However, the desire for energy security has to be achieved through self-sufficiency, where reliable and affordable access is paramount, he stated.

This means the transformation of national infrastructure through technology innovation and investments is imperative for the scaling up of decarbonisation plans by industries and companies, he said. "Being able to bring renewable energy sources at scale and at affordable prices is the key to a successful energy transition."

Timothy Colyer of management consulting firm Oliver Wyman said banks should not shun controversial issues unique to the region, such as palm oil land-use change and its use as a feedstock for biofuels, which are a key transitionary technology for transportation.

Bad environmental, social and governance practices - both deforestation and social - have correctly resulted in pressure from overseas investors, but a blanket rejection of the sector is "bad for the region and the world" as well, he noted.

The region needs to further develop initiatives such as the Roundtable on Sustainable Palm Oil, which can help create a palm oil sector that can be a contributor to the transition, he said.

High ambitions

But Colyer, who heads climate and sustainability for Asia-Pacific at his firm, also stressed that South-east Asia needs significant inbound investment to achieve the scale of transition needed and there is a need to coordinate global finance to make this happen.

For instance, low-carbon alternatives currently require upfront investment that return less economic output per dollar invested. This is problematic in emerging markets (EMs) where investment dollars are scarce and the need for increased economic output is stark, he said.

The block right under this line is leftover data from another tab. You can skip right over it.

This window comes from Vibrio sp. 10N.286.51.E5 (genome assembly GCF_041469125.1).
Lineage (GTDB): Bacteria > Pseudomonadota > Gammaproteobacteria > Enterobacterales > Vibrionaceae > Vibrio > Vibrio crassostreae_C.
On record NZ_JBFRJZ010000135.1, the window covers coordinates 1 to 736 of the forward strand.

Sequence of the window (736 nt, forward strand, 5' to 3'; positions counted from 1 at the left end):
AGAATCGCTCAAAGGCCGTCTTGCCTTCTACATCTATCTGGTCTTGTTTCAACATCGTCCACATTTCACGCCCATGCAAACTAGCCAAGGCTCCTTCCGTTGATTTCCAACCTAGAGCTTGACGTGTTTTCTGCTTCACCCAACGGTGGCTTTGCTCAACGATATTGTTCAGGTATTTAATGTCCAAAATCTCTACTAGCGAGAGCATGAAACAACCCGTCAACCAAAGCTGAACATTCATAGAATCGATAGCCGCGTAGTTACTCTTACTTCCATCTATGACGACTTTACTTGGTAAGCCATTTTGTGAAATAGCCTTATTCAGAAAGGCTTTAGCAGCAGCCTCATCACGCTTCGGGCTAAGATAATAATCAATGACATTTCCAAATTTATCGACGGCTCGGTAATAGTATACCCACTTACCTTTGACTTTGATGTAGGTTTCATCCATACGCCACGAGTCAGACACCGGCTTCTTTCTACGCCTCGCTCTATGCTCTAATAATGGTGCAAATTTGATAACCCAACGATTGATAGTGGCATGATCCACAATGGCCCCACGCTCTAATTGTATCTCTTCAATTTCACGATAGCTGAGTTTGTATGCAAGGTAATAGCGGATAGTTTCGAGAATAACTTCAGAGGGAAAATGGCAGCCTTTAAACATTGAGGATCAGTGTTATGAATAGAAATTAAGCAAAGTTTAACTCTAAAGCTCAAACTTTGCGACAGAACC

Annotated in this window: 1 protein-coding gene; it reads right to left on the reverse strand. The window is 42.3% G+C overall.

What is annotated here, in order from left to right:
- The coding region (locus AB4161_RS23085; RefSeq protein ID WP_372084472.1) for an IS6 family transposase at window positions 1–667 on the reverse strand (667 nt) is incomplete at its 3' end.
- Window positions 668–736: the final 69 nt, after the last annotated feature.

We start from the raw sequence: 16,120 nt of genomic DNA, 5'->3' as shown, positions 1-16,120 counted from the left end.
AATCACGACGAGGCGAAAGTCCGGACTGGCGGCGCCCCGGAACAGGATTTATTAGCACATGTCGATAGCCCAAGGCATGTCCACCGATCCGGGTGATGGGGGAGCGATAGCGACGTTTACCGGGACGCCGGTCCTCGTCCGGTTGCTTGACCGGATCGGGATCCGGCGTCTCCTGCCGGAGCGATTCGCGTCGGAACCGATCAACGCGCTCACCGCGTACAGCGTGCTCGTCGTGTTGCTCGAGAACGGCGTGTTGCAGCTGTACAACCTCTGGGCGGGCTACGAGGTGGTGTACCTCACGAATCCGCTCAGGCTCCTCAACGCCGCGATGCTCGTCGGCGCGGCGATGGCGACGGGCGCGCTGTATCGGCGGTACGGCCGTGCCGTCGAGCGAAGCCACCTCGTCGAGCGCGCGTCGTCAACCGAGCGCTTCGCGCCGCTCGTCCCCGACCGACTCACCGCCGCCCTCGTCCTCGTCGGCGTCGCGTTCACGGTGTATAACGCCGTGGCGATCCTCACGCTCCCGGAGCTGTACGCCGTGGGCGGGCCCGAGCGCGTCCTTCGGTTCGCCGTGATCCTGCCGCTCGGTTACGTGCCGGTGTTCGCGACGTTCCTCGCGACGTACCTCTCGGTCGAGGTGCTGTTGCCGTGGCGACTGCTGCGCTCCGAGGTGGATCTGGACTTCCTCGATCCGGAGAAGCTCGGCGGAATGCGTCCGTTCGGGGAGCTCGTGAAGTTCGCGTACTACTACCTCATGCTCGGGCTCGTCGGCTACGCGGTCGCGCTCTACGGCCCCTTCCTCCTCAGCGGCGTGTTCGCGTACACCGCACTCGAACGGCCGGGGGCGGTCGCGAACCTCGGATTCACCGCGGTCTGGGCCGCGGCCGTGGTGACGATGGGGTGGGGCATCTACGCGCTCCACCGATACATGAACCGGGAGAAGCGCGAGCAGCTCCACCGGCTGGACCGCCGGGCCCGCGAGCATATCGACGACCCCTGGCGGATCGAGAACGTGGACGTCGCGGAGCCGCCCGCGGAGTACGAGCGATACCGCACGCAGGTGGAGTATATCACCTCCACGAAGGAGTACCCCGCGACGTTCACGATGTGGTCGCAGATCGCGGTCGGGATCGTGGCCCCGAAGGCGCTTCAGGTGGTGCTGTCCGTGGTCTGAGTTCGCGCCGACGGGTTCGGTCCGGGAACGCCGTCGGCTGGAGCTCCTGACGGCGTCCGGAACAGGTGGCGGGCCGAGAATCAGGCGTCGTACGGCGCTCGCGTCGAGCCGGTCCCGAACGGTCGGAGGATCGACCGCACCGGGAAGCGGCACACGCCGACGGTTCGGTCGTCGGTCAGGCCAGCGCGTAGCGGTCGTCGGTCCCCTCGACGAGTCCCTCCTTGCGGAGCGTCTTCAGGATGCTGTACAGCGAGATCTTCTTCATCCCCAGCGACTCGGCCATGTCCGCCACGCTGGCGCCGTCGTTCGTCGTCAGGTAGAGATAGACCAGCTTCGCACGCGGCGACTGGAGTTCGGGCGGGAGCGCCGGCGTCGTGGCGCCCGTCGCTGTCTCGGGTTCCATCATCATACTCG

However, he pointed out, if EMs do not invest in these technologies, they risk being left behind and lumbered with stranded assets while other countries transition their economies to low-carbon alternatives as well.

"Owning the world's last coal mines and oil fields as demand for these commodities disappear will not be a good place to be," he warned.

Agreeing, Kate Blaszak, director of protein transition at Asia Research & Engagement, said: "The longer banks and companies wait, the harder the transition will be, and the greater the potential for climate impacts to translate to stranded assets and economic imposition."

Engie Impact's director of sustainability solutions Amandeep Bedi said ambitious carbon neutrality targets and timelines must become the starting point for all policy and business decisions. For governments, this includes "super-charging efforts" to scale renewable energy sources, up to the point where they are affordable and economically competitive, he said.

It is also critical for stakeholders to progress on climate finance at the upcoming United Nations climate change conference in Egypt, including the delivery of the promised US$100 billion per year to assist developing countries, he said.

Not only will this help developing countries transition without compromising on their fundamental growth needs, this will also support the transition away from coal and create new green jobs and skills, Bedi said.

Finding solutions

In the near term, Colyer suggested that the highest priorities be placed on sectors where low-carbon technologies are mature and economically viable - namely, power, automotive and real estate - although he noted that "most paths go through power" in the longer term.

"For automotive to decarbonise, it needs to electrify. For real estate to decarbonise, it needs low-emission energy. For steel and cement to decarbonise, it will probably require green hydrogen, which needs renewable energy. For shipping and aviation to decarbonise, it requires lower emission fuel sources," he said.

Capital markets play a part too, said BNY Mellon Investment Management's chief economist Shamik Dhar, citing research that more than half of the estimated US$100 trillion in global green investment required will be needed in EMs.

"To transition fairly, developed markets need to help EMs find the capital they need, and this is where financial institutions and investors can make an impact by directing financing towards EMs and help them get up to speed in transition development," he said.